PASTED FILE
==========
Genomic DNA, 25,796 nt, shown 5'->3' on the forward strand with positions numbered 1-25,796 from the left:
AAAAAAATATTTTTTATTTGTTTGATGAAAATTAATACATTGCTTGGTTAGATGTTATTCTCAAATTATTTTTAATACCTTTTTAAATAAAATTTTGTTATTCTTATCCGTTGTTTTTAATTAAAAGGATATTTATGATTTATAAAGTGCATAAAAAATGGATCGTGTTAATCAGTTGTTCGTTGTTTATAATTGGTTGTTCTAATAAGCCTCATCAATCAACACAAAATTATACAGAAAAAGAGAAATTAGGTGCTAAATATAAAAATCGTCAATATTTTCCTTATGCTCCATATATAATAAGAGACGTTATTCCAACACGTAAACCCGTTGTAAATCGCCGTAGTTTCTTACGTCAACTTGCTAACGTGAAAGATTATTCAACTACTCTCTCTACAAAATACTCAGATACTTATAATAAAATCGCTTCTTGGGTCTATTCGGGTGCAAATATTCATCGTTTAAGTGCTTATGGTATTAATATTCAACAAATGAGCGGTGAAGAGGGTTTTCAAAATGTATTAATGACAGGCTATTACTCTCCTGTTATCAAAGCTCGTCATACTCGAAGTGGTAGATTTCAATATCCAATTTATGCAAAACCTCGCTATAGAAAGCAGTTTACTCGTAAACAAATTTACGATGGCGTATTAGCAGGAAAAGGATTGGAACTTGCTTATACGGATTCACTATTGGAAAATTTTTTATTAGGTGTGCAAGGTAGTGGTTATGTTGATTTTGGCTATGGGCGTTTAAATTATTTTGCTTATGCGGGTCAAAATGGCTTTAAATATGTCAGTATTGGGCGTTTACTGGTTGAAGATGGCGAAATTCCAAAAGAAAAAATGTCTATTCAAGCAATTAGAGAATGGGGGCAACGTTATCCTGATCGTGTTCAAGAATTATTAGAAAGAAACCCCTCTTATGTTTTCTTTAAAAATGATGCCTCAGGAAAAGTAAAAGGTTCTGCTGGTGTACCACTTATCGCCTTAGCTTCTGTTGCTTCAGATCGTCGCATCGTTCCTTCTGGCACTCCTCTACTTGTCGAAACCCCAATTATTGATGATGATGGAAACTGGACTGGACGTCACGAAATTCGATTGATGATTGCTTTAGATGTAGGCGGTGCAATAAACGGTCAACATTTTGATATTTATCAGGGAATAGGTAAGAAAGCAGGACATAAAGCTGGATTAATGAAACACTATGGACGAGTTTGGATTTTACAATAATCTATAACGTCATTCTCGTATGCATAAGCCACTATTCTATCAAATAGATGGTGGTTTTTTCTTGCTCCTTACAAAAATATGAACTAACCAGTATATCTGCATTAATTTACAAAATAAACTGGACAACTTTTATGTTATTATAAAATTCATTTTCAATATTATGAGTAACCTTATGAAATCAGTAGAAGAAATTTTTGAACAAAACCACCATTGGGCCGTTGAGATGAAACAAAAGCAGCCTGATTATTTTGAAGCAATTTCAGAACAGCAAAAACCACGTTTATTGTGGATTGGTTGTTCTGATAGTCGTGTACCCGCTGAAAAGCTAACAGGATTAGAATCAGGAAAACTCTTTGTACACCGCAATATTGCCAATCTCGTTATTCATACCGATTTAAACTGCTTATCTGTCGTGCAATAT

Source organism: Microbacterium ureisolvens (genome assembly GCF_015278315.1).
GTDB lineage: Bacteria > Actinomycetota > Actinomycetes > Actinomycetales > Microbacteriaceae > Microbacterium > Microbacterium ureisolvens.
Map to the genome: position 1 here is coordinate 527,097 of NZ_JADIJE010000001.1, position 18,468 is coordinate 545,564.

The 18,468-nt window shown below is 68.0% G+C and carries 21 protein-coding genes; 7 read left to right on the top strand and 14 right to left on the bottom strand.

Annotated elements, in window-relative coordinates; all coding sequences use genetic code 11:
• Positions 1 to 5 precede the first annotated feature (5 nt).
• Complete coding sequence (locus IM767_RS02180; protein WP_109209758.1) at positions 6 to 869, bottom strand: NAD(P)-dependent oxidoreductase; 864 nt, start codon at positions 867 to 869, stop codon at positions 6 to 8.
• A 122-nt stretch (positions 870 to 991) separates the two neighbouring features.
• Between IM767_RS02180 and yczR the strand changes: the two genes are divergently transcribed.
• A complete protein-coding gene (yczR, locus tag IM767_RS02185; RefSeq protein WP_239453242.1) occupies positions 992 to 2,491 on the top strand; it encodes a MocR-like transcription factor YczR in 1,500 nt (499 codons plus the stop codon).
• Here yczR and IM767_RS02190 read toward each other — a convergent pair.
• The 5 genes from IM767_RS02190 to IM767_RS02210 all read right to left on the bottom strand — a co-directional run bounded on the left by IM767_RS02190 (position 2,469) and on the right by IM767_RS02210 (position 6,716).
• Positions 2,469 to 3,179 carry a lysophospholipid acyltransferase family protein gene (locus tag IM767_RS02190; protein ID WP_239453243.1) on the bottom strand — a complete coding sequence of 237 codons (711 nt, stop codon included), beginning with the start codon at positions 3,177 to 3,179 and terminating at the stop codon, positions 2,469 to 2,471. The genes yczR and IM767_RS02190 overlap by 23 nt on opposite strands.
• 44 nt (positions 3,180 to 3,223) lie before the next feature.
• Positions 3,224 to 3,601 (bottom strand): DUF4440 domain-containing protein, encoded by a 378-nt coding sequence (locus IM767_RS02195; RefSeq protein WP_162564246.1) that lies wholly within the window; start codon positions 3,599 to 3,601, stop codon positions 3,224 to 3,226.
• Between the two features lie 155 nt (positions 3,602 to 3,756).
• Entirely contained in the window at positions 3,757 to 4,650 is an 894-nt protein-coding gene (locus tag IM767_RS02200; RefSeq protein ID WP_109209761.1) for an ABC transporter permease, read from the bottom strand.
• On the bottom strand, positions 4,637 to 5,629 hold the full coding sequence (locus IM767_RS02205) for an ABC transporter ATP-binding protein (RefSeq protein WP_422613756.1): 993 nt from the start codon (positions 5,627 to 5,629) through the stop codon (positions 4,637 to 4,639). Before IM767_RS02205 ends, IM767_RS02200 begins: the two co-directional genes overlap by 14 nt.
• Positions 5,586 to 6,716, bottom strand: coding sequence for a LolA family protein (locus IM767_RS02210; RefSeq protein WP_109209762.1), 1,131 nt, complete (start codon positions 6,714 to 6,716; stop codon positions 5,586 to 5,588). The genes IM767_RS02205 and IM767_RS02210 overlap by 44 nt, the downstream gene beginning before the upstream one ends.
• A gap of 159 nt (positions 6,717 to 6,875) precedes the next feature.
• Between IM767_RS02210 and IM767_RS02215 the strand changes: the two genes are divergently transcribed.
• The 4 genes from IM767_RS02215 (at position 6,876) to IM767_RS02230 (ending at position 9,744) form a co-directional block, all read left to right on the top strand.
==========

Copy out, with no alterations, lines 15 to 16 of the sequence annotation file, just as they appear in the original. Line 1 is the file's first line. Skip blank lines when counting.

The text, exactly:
• Positions 2,469 to 3,179 carry a lysophospholipid acyltransferase family protein gene (locus tag IM767_RS02190; protein ID WP_239453243.1) on the bottom strand — a complete coding sequence of 237 codons (711 nt, stop codon included), beginning with the start codon at positions 3,177 to 3,179 and terminating at the stop codon, positions 2,469 to 2,471. The genes yczR and IM767_RS02190 overlap by 23 nt on opposite strands.
• 44 nt (positions 3,180 to 3,223) lie before the next feature.